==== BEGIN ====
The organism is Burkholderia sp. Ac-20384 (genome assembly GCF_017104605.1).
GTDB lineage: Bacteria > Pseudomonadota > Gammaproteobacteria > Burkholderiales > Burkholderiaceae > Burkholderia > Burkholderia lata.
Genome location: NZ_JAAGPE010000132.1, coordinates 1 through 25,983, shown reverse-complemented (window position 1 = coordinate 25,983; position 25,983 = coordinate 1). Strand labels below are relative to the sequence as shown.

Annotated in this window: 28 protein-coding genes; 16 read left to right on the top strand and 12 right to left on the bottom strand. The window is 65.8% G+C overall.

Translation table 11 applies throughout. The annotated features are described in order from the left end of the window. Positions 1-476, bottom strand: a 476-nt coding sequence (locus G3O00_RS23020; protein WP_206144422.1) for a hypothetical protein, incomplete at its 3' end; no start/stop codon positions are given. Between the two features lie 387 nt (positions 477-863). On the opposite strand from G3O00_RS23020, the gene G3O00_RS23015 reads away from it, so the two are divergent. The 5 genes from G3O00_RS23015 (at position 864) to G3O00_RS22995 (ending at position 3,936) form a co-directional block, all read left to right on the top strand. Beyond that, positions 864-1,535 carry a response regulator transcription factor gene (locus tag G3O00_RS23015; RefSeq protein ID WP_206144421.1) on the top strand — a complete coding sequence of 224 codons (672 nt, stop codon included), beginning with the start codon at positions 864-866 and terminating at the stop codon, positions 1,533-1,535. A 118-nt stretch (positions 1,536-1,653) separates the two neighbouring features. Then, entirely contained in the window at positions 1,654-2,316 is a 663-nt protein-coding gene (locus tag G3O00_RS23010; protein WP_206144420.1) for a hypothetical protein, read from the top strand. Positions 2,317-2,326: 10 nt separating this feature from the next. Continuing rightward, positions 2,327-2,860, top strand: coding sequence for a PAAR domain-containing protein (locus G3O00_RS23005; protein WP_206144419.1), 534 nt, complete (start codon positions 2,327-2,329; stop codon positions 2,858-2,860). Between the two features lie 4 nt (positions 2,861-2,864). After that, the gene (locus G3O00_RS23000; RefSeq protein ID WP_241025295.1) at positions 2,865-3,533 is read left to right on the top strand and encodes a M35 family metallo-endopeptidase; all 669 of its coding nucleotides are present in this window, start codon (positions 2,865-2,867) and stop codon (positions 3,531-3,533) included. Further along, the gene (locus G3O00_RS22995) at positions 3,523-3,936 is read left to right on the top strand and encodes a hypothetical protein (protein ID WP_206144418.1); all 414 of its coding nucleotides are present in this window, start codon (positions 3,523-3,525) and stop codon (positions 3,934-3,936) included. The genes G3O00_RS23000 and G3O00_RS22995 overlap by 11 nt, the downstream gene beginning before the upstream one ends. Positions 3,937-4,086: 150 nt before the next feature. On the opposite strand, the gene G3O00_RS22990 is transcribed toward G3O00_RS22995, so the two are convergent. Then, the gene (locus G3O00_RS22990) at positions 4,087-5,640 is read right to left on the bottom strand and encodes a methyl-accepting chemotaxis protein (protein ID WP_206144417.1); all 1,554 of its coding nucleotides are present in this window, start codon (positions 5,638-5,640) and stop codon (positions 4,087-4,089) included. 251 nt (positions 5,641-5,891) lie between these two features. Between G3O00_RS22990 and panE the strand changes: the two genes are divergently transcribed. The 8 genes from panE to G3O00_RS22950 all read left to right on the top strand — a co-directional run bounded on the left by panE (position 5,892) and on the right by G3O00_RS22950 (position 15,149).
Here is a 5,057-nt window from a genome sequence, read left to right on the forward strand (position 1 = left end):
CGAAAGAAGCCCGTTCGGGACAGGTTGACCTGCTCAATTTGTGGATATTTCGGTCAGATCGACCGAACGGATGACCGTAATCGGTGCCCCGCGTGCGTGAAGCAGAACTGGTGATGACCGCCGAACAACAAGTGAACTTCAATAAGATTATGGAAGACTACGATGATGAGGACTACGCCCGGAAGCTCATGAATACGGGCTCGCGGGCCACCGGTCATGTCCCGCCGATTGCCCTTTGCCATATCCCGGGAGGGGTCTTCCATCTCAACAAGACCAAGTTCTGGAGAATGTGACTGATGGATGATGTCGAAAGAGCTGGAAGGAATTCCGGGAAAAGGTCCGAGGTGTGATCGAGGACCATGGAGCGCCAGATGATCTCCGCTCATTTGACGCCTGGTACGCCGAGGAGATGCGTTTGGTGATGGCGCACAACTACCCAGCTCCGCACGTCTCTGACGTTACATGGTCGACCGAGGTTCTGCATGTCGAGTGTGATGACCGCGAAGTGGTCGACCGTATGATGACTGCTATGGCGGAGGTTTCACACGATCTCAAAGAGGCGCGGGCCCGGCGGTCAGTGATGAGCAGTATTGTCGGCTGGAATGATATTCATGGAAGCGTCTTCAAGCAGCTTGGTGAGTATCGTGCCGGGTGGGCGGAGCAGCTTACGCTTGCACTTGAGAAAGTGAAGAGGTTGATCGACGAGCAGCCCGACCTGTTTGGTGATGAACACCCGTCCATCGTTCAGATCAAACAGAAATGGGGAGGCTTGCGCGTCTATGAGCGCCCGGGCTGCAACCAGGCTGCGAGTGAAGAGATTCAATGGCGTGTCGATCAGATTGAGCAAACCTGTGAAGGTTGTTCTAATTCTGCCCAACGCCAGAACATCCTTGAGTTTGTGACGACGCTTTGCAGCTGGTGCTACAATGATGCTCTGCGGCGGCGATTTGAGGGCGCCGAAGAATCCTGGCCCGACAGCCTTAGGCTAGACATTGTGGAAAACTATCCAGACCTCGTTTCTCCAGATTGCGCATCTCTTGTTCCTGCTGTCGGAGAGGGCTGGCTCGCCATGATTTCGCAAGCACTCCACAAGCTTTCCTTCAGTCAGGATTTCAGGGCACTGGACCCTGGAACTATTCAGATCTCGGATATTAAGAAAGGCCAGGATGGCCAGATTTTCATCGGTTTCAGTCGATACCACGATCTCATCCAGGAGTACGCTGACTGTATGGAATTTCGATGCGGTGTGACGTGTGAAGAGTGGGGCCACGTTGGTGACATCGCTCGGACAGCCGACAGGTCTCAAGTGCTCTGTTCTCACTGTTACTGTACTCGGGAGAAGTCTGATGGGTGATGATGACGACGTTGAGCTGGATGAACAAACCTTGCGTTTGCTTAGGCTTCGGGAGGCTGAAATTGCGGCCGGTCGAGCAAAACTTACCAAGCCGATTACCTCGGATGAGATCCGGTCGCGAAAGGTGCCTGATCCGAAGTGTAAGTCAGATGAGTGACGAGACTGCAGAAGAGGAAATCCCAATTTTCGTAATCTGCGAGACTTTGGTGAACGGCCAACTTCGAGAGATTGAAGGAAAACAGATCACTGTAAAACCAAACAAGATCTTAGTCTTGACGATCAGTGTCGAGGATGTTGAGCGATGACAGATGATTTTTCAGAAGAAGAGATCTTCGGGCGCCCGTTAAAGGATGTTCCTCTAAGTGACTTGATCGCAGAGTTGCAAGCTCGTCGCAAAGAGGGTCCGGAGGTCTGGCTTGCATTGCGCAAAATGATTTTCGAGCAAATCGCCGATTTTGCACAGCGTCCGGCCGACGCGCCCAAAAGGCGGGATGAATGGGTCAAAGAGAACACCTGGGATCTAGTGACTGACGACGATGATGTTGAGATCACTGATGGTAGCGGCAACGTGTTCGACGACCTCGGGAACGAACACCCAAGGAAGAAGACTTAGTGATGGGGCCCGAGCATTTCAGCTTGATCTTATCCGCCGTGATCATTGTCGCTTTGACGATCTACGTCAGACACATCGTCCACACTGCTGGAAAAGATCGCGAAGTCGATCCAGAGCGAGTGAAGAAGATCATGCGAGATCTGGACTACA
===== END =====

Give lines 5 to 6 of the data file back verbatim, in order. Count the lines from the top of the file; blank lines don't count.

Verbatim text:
Translation table 11 applies throughout. The annotated features are described in order from the left end of the window. Positions 1-476, bottom strand: a 476-nt coding sequence (locus G3O00_RS23020; protein WP_206144422.1) for a hypothetical protein, incomplete at its 3' end; no start/stop codon positions are given. Between the two features lie 387 nt (positions 477-863). On the opposite strand from G3O00_RS23020, the gene G3O00_RS23015 reads away from it, so the two are divergent. The 5 genes from G3O00_RS23015 (at position 864) to G3O00_RS22995 (ending at position 3,936) form a co-directional block, all read left to right on the top strand. Beyond that, positions 864-1,535 carry a response regulator transcription factor gene (locus tag G3O00_RS23015; RefSeq protein ID WP_206144421.1) on the top strand — a complete coding sequence of 224 codons (672 nt, stop codon included), beginning with the start codon at positions 864-866 and terminating at the stop codon, positions 1,533-1,535. A 118-nt stretch (positions 1,536-1,653) separates the two neighbouring features. Then, entirely contained in the window at positions 1,654-2,316 is a 663-nt protein-coding gene (locus tag G3O00_RS23010; protein WP_206144420.1) for a hypothetical protein, read from the top strand. Positions 2,317-2,326: 10 nt separating this feature from the next. Continuing rightward, positions 2,327-2,860, top strand: coding sequence for a PAAR domain-containing protein (locus G3O00_RS23005; protein WP_206144419.1), 534 nt, complete (start codon positions 2,327-2,329; stop codon positions 2,858-2,860). Between the two features lie 4 nt (positions 2,861-2,864). After that, the gene (locus G3O00_RS23000; RefSeq protein ID WP_241025295.1) at positions 2,865-3,533 is read left to right on the top strand and encodes a M35 family metallo-endopeptidase; all 669 of its coding nucleotides are present in this window, start codon (positions 2,865-2,867) and stop codon (positions 3,531-3,533) included. Further along, the gene (locus G3O00_RS22995) at positions 3,523-3,936 is read left to right on the top strand and encodes a hypothetical protein (protein ID WP_206144418.1); all 414 of its coding nucleotides are present in this window, start codon (positions 3,523-3,525) and stop codon (positions 3,934-3,936) included. The genes G3O00_RS23000 and G3O00_RS22995 overlap by 11 nt, the downstream gene beginning before the upstream one ends. Positions 3,937-4,086: 150 nt before the next feature. On the opposite strand, the gene G3O00_RS22990 is transcribed toward G3O00_RS22995, so the two are convergent. Then, the gene (locus G3O00_RS22990) at positions 4,087-5,640 is read right to left on the bottom strand and encodes a methyl-accepting chemotaxis protein (protein ID WP_206144417.1); all 1,554 of its coding nucleotides are present in this window, start codon (positions 5,638-5,640) and stop codon (positions 4,087-4,089) included. 251 nt (positions 5,641-5,891) lie between these two features. Between G3O00_RS22990 and panE the strand changes: the two genes are divergently transcribed. The 8 genes from panE to G3O00_RS22950 all read left to right on the top strand — a co-directional run bounded on the left by panE (position 5,892) and on the right by G3O00_RS22950 (position 15,149).
Here is a 5,057-nt window from a genome sequence, read left to right on the forward strand (position 1 = left end):